Oversized nods to small towns
In the town where I live, a giant bottle - constructed of about 25,000 wine bottles - sits stoically in the main street.
At night it’s even lit up, giving an eerie green glow over the town’s playground.
We’re not a grape-growing area (yet) and the bottle is a bit stumpy.
More like a ginger beer bottle rather than a wine bottle.
The fact that it has been knocked down and rebuilt due to a construction fault says rather a lot about the town’s occupants.
That’s 50,000 bottles, and there’s only about 100 of us.
Apparently, the bottle was built ‘to bring people to town’.
That got me thinking when I was on my summer road trip at Christmas.
All over New Zealand, towns have fundraised to build large icons of their district in the hope of attracting people to their area.
There’s the Kiwi staples - L&P bottles and gumboots, as well as paua shells, a big apple, bulls and prawns.
Springfield has it’s donut, Tirau has a corrugated iron sheepdog and Ohakune a big carrot.
Tourist numbers are up in Gore, but I’m not sure that’s due to the town’s brown trout, guitar and ram statues.
(The ram statue does have some benefits to the locals though. It’s almost a rite of passage to have your photo taken in a compromising position with Rodney the Ram, considering the plinth it is on is so high that his rather spectacular testicles are at head height for the average person.)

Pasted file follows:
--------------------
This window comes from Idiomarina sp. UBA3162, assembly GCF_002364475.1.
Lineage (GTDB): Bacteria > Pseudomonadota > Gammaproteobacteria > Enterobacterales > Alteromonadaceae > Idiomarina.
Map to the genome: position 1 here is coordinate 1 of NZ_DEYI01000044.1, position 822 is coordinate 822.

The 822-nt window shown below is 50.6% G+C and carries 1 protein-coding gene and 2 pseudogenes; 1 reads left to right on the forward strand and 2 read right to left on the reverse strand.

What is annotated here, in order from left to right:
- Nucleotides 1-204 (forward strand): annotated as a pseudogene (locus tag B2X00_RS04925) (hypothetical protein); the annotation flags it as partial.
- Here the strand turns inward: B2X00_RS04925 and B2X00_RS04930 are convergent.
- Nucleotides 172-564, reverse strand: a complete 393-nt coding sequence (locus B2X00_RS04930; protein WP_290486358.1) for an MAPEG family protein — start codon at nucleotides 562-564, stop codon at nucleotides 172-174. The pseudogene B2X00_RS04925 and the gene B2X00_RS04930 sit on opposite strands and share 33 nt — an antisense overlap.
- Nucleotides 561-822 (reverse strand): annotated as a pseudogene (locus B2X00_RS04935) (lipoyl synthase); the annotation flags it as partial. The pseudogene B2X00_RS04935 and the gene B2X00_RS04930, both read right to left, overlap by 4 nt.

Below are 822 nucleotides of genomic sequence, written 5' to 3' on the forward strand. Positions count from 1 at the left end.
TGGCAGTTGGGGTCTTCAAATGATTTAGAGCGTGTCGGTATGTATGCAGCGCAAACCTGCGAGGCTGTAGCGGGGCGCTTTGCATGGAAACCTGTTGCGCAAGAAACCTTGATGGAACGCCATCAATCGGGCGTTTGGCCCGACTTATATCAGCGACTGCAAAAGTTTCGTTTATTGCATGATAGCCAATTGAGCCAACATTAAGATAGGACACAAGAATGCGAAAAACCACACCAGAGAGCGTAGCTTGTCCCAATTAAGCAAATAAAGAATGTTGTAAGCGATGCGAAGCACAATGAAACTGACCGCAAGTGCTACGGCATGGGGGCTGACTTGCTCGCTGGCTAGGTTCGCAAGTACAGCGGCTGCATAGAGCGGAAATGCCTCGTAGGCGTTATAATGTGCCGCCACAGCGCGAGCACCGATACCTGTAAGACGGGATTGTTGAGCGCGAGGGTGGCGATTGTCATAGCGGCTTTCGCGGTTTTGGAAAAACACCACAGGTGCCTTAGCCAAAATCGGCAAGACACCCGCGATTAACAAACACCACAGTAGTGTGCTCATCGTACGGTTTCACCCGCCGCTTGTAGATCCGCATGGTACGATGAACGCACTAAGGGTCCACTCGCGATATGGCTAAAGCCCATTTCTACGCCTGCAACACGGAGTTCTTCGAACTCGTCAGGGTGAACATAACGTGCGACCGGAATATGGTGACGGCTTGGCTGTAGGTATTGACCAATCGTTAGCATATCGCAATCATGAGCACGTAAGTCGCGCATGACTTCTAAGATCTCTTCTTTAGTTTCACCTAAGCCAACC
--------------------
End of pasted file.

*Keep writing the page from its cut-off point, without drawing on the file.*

But do these over-sized nods to what makes our towns and districts well-known actually benefit anyone?
Has anyone ever rocked up to Cromwell and thought, ‘my, that’s a mighty fine statue of summer fruit - I think I’ll stay the night’?
(I bet you no-one has ever thought that in Tuatapere, the sausage capital of Southland.)
Do they bring in hoards of cashed-up visitors by the busload, giving regional New Zealand a slice of the tourism pie?
To be fair, humans have been building large structures for centuries.
But I’d rather have my photo taken in front of the Eiffel Tower or the Statue of Liberty than Rakaia’s huge salmon.
Still, these large edifices are great for the selfie-obsessed generation.
Who wouldn’t want to post a picture of themselves online with Geraldine’s giant jersey or Bull’s bulls?
On my road trip I encountered several of these large structures - a big clock on a hill, the big sum- mer fruit, a big ram, the big jersey, a big crayfish and a big salmon, and I didn’t stop to take a selfie with any of them.
A lost opportunity?
Perhaps we should print a New Zealand road map so tourists can plan their holiday and not miss out on some of our finest Big Things. Maybe we could build more?
The opportunities are endless. Blackball, for example? Kumara? Ross? Drybread or Moa Creek?
Just as well Te Puke built a kiwifruit first...
Who wouldn’t want to post a picture of themselves online with Bulls’ bulls?